The only news website
dedicated to Lichfield & Burntwood

Review: Cinderella @ Birmingham Hippodrome

Yes, it’s Yuletide again and theatre managements everywhere are bringing out their big guns to celebrate the season. Birmingham Royal Ballet’s Cinderella is one of many on offer this year both danced and acted (behind yer!), but this one’s different, a new production to mark BRB’s 20th anniversary in Brum and created as a gift to this great city.

It’s a bold move. There are already several other Cinders ballets on the go nationally, Frederick Ashton’s famous one for the Opera House, English National Ballet’s and of course Matthew Bourne’s updating set during the Blitz. To some extent Bintley plays safe, but with a few tricks of his own. The production’s overall look is frost and tinsel, while for the costumes the dressing-up box has been raided – think cosy home dressmaking rather than couture, with sequins over lace over taffeta over velvet.

The opening kitchen scene contains some longueurs without really making us feel as sorry as we should for poor old Cinders. At least she’s in the dry. Her step-sisters may be a bit spiteful but nothing a little self-assertion wouldn’t see off.  Only BRB’s dynamic ballet mistress Marion Tait truly convinces and chills as their wicked mother. Her exquisite command of gesture ensures we see all the jealousy and ambition for her own blood from which her daughters both take their cue. Here it starts to work.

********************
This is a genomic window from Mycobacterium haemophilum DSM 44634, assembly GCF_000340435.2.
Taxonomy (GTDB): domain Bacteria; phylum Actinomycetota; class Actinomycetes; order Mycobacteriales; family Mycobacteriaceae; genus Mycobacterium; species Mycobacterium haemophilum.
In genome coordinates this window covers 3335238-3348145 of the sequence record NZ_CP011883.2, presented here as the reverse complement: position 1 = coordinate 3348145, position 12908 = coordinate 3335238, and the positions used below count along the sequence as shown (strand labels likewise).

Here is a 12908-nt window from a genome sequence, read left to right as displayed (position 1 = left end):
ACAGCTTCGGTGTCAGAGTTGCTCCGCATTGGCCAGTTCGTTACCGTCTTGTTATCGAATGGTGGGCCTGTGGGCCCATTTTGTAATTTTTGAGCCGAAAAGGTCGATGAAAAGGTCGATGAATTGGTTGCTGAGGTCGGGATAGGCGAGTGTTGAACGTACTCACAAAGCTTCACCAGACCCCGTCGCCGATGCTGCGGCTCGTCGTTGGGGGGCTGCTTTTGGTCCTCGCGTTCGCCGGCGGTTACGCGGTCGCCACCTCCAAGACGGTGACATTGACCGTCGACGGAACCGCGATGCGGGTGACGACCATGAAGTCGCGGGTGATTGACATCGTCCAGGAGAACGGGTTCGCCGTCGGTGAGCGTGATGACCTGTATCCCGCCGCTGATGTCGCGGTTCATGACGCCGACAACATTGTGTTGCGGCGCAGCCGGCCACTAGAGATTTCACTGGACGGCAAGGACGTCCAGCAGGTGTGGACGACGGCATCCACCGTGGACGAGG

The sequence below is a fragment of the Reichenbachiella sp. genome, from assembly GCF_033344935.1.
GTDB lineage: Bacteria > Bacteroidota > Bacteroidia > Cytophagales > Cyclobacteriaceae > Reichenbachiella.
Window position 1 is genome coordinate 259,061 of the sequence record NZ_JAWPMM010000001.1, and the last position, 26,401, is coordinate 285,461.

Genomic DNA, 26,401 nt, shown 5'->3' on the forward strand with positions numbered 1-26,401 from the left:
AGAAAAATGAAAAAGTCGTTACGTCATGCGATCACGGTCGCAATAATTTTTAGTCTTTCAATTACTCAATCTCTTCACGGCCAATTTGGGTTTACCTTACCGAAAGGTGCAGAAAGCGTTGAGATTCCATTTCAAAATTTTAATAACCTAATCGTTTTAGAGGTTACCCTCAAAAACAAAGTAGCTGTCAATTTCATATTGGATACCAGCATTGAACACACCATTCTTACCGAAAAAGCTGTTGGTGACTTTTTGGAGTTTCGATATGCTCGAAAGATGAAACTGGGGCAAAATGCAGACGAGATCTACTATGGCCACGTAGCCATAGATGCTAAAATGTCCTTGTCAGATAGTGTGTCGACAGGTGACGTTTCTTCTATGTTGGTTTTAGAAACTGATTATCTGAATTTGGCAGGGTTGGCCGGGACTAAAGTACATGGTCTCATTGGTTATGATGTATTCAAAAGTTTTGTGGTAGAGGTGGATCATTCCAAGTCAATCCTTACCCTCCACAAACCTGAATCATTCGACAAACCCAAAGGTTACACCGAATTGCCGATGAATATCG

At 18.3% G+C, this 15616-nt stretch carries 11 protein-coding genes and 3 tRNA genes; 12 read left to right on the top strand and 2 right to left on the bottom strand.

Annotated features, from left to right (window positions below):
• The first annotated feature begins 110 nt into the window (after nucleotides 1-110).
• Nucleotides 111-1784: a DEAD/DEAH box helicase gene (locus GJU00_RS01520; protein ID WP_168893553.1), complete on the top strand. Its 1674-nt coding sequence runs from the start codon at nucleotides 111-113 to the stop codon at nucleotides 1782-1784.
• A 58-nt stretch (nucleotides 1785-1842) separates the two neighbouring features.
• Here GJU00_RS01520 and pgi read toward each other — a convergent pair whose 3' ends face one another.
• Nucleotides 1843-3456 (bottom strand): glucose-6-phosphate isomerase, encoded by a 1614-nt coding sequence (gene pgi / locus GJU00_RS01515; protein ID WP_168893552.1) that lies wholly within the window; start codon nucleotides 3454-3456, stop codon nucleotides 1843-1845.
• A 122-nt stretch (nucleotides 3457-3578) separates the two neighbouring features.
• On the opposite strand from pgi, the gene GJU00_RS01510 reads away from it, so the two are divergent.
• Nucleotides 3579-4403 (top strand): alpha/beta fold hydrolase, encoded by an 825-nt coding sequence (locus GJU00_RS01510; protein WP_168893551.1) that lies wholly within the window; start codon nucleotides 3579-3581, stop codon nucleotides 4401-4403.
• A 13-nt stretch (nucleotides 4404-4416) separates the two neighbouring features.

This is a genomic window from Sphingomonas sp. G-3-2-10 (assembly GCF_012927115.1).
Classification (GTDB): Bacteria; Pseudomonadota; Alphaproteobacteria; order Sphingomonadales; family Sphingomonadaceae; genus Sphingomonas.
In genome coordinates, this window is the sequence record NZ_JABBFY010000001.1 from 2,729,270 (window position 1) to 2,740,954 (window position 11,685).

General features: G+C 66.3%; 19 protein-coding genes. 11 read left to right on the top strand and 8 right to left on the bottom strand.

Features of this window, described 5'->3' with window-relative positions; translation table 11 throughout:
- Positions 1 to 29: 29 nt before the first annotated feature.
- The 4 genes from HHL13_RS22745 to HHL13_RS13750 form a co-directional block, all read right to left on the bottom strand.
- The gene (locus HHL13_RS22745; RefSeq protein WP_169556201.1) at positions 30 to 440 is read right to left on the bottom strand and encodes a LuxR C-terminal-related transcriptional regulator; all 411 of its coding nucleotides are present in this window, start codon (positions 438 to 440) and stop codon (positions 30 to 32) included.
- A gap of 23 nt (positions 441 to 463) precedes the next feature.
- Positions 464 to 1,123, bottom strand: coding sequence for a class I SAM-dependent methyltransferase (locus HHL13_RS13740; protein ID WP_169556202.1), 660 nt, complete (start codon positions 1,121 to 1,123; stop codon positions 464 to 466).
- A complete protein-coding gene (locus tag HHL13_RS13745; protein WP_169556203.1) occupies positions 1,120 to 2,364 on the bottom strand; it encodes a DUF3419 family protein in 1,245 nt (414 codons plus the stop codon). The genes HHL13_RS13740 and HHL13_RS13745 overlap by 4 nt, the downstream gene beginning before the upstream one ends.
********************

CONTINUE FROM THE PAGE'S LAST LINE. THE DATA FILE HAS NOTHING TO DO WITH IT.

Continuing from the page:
The ballroom scene is dark, sinister, all raven’s wing colours that seem somehow wrong – is it a party, or what? There’s a distant echo of  M Bourne’s Swan Lake ballroom, but without the designs to match. Similarly the ugly sisters, one thin, one fat (is this sizeist?) are a bit punky, a bit common, both merely gauche, again underplaying a classic Bourne card.

The night I saw it Natasha Oughtred as Cinderella was nice enough, and Joseph Caley as the Prince smiled but hadn’t much oomph. In fairness Cinderella’s story hasn’t the sublime power of other fairytale ballets such as The Sleeping Beauty nor the endless variety of perennial BRB favourite The Nutcracker. In addition Prokofiev’s music lacks the grandeur and sensuality of his Romeo and Juliet, now sounding discordant and outmoded.  It’s a pity BRB couldn’t have run to a new score allowing the choreographer a full reimagining.

But the preparations for the ball are a delight, the transformation scene with its dancing animals is ravishing and the corps de ballet of pirouetting stars truly lovely. Bintley’s Cinderella is a huge, Christmassy spectacle, a popular choice which drew loud cheers at the end.

Cinderella runs until December 12. For tickets phone the Hippodrome on 0844 338 5000 or go online at www.brb.org.uk.

A volunteer wrote this. Say thanks with a coffee.

Advertisements

1 Comment

  1. Halldor

    8th December, 2010 at 5:27 pm

    Great review, but…
    “In addition Prokofiev’s music lacks the grandeur and sensuality of his Romeo and Juliet, now sounding discordant and outmoded. It’s a pity BRB couldn’t have run to a new score allowing the choreographer a full reimagining.”

    This is a joke, right? Please tell me this writer isn’t serious. The greatest ballet-composer of the 20th century “discordant [hardly!] and outmoded”? It certainly does nothing to dispel that old stereotype of balletomanes knowing little and caring less about the music (I once witnessed a packed BRB audience chattering throughout the entire orchestral introduction to “The Rite of Spring”. Seriously.)